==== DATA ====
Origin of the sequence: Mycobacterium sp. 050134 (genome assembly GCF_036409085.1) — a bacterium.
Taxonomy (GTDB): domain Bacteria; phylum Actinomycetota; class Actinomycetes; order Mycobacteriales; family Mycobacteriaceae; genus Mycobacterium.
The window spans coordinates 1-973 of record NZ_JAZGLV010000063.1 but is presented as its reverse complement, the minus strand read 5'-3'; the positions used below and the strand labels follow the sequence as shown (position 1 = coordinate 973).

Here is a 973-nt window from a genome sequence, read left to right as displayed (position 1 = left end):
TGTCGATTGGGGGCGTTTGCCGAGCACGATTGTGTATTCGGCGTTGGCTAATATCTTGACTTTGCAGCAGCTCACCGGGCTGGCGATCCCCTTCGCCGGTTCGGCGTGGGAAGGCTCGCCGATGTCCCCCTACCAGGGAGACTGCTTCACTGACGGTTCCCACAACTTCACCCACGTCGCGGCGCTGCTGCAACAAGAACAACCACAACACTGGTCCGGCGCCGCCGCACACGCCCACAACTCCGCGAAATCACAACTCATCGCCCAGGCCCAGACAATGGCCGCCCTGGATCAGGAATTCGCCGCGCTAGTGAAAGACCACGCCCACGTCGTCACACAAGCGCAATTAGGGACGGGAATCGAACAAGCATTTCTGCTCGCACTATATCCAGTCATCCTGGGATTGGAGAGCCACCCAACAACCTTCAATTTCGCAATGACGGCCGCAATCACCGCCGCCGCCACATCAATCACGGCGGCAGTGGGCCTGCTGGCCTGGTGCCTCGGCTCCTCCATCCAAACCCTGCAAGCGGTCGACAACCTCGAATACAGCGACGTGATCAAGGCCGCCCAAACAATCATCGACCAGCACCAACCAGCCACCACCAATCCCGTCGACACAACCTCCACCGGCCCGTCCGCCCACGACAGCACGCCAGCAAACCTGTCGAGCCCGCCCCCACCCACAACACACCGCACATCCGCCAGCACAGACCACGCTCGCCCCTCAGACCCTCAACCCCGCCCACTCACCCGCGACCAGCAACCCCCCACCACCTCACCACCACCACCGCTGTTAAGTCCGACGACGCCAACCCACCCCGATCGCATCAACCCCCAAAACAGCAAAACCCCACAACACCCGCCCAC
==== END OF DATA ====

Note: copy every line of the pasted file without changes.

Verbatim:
Origin of the sequence: Mycobacterium sp. 050134 (genome assembly GCF_036409085.1) — a bacterium.
Taxonomy (GTDB): domain Bacteria; phylum Actinomycetota; class Actinomycetes; order Mycobacteriales; family Mycobacteriaceae; genus Mycobacterium.
The window spans coordinates 1-973 of record NZ_JAZGLV010000063.1 but is presented as its reverse complement, the minus strand read 5'-3'; the positions used below and the strand labels follow the sequence as shown (position 1 = coordinate 973).

Here is a 973-nt window from a genome sequence, read left to right as displayed (position 1 = left end):
TGTCGATTGGGGGCGTTTGCCGAGCACGATTGTGTATTCGGCGTTGGCTAATATCTTGACTTTGCAGCAGCTCACCGGGCTGGCGATCCCCTTCGCCGGTTCGGCGTGGGAAGGCTCGCCGATGTCCCCCTACCAGGGAGACTGCTTCACTGACGGTTCCCACAACTTCACCCACGTCGCGGCGCTGCTGCAACAAGAACAACCACAACACTGGTCCGGCGCCGCCGCACACGCCCACAACTCCGCGAAATCACAACTCATCGCCCAGGCCCAGACAATGGCCGCCCTGGATCAGGAATTCGCCGCGCTAGTGAAAGACCACGCCCACGTCGTCACACAAGCGCAATTAGGGACGGGAATCGAACAAGCATTTCTGCTCGCACTATATCCAGTCATCCTGGGATTGGAGAGCCACCCAACAACCTTCAATTTCGCAATGACGGCCGCAATCACCGCCGCCGCCACATCAATCACGGCGGCAGTGGGCCTGCTGGCCTGGTGCCTCGGCTCCTCCATCCAAACCCTGCAAGCGGTCGACAACCTCGAATACAGCGACGTGATCAAGGCCGCCCAAACAATCATCGACCAGCACCAACCAGCCACCACCAATCCCGTCGACACAACCTCCACCGGCCCGTCCGCCCACGACAGCACGCCAGCAAACCTGTCGAGCCCGCCCCCACCCACAACACACCGCACATCCGCCAGCACAGACCACGCTCGCCCCTCAGACCCTCAACCCCGCCCACTCACCCGCGACCAGCAACCCCCCACCACCTCACCACCACCACCGCTGTTAAGTCCGACGACGCCAACCCACCCCGATCGCATCAACCCCCAAAACAGCAAAACCCCACAACACCCGCCCAC